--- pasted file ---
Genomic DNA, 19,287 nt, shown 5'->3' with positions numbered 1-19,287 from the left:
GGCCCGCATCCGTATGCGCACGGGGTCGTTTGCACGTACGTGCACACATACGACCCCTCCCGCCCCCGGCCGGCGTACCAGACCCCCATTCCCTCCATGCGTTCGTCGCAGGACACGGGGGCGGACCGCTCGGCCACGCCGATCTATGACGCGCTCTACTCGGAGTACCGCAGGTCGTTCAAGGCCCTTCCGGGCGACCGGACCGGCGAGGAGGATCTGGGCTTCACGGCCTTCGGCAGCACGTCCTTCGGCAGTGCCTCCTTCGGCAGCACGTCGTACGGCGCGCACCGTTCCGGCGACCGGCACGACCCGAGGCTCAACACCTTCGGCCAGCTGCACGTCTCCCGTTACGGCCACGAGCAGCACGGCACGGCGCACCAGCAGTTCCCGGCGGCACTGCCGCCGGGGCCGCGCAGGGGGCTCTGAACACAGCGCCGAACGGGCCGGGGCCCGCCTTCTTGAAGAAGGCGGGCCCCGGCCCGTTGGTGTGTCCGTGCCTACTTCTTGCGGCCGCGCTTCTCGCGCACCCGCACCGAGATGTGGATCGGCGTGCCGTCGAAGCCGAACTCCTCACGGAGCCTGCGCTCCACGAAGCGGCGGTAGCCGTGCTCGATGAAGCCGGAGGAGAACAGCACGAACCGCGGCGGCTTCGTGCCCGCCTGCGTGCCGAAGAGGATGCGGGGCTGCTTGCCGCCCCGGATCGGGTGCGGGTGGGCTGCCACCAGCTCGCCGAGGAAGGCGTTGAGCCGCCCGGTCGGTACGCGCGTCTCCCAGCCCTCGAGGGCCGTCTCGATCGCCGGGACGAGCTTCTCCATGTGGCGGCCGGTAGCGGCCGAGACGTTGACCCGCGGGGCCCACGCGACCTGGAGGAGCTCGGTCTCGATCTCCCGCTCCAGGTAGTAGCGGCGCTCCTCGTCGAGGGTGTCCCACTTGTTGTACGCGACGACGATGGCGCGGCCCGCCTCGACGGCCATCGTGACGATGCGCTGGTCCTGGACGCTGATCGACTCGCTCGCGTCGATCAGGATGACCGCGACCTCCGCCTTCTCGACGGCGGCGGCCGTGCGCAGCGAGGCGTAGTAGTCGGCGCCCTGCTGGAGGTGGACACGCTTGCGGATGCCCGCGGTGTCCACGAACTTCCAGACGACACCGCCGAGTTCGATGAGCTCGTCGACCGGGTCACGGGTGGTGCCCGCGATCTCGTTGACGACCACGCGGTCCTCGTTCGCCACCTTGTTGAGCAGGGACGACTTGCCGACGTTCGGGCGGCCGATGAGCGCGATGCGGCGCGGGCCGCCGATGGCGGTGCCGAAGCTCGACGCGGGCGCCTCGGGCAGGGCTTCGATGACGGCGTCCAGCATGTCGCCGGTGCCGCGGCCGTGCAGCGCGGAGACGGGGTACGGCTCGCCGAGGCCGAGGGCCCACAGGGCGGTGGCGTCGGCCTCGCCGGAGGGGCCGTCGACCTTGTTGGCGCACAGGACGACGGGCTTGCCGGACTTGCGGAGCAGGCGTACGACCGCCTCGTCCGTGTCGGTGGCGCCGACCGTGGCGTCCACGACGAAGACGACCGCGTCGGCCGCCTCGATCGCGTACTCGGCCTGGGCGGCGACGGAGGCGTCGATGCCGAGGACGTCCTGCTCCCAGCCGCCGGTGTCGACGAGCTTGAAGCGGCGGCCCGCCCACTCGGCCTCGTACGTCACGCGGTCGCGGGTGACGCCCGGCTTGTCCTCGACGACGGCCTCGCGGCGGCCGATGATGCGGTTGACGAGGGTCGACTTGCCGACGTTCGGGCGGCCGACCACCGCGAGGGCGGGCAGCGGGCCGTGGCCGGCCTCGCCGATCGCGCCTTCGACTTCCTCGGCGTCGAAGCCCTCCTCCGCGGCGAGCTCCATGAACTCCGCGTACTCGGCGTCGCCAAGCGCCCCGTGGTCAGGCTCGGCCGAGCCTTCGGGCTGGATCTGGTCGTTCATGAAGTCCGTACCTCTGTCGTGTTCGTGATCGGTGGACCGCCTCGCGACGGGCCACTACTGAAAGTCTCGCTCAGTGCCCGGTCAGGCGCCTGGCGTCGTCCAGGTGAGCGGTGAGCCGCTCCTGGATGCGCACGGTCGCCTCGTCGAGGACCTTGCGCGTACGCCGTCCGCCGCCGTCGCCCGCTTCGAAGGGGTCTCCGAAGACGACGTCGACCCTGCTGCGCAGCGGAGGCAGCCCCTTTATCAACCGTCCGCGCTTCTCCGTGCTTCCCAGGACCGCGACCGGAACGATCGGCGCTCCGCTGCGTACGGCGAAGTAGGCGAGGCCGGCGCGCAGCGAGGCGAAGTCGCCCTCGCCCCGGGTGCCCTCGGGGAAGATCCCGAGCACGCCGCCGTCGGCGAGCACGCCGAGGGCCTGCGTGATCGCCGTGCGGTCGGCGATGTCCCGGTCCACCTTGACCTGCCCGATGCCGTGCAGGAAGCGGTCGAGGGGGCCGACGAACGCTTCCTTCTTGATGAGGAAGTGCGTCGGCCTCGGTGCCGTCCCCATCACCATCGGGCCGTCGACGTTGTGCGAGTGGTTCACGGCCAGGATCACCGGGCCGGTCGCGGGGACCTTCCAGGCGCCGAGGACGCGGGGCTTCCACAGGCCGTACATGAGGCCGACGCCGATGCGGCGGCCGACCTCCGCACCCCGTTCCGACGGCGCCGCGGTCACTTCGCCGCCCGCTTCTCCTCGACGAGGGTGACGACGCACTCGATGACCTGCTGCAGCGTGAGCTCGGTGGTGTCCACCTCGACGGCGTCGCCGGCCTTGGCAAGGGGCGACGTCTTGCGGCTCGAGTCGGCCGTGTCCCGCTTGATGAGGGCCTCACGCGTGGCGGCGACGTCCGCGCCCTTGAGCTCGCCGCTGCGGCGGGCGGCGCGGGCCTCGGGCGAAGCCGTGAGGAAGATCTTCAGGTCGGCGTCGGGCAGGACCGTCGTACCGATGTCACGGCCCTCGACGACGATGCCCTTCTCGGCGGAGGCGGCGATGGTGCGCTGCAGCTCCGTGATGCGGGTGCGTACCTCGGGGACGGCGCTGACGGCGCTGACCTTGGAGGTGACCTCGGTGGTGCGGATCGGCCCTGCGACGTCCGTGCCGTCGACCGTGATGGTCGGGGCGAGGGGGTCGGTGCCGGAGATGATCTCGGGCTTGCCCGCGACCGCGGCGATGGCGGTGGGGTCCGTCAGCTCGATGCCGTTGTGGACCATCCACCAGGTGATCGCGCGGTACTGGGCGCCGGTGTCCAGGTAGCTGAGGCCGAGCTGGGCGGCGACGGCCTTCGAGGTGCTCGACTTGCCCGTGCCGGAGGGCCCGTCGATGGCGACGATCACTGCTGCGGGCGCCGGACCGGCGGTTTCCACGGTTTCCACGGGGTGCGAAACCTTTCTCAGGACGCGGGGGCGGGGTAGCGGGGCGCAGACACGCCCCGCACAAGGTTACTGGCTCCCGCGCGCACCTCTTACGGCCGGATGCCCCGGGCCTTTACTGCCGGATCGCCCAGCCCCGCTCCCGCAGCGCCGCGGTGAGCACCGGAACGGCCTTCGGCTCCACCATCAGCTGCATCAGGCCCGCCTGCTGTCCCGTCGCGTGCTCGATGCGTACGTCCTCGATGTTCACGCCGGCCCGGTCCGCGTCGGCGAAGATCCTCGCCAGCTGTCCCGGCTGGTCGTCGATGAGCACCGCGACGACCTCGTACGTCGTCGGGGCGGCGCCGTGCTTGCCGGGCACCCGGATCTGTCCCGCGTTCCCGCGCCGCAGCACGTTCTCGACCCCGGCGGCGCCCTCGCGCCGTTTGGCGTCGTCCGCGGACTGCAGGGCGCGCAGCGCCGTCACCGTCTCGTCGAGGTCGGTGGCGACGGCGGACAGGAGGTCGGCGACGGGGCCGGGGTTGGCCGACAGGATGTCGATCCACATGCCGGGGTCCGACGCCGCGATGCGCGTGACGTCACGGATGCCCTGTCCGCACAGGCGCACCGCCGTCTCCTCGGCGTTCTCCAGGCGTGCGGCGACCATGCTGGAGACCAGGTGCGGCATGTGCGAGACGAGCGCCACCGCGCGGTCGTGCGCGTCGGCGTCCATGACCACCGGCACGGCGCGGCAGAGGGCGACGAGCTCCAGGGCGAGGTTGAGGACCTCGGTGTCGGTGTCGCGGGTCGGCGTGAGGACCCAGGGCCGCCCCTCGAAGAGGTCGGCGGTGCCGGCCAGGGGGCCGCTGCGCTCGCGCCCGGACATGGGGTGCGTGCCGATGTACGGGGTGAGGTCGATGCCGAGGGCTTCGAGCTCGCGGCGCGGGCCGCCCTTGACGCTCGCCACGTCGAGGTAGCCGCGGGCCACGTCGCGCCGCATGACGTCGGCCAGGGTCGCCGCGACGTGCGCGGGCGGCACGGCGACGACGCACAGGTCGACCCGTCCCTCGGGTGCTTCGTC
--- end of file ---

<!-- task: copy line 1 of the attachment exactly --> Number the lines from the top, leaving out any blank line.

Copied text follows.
Genomic DNA, 19,287 nt, shown 5'->3' with positions numbered 1-19,287 from the left: